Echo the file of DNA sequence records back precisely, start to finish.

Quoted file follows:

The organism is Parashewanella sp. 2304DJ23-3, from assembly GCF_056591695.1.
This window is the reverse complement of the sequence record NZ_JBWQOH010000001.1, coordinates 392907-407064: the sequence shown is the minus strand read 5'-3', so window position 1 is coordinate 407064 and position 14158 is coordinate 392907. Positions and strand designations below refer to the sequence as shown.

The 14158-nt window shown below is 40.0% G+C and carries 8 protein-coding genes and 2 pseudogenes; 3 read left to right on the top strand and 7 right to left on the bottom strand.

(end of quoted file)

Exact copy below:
The organism is Parashewanella sp. 2304DJ23-3, from assembly GCF_056591695.1.
This window is the reverse complement of the sequence record NZ_JBWQOH010000001.1, coordinates 392907-407064: the sequence shown is the minus strand read 5'-3', so window position 1 is coordinate 407064 and position 14158 is coordinate 392907. Positions and strand designations below refer to the sequence as shown.

The 14158-nt window shown below is 40.0% G+C and carries 8 protein-coding genes and 2 pseudogenes; 3 read left to right on the top strand and 7 right to left on the bottom strand.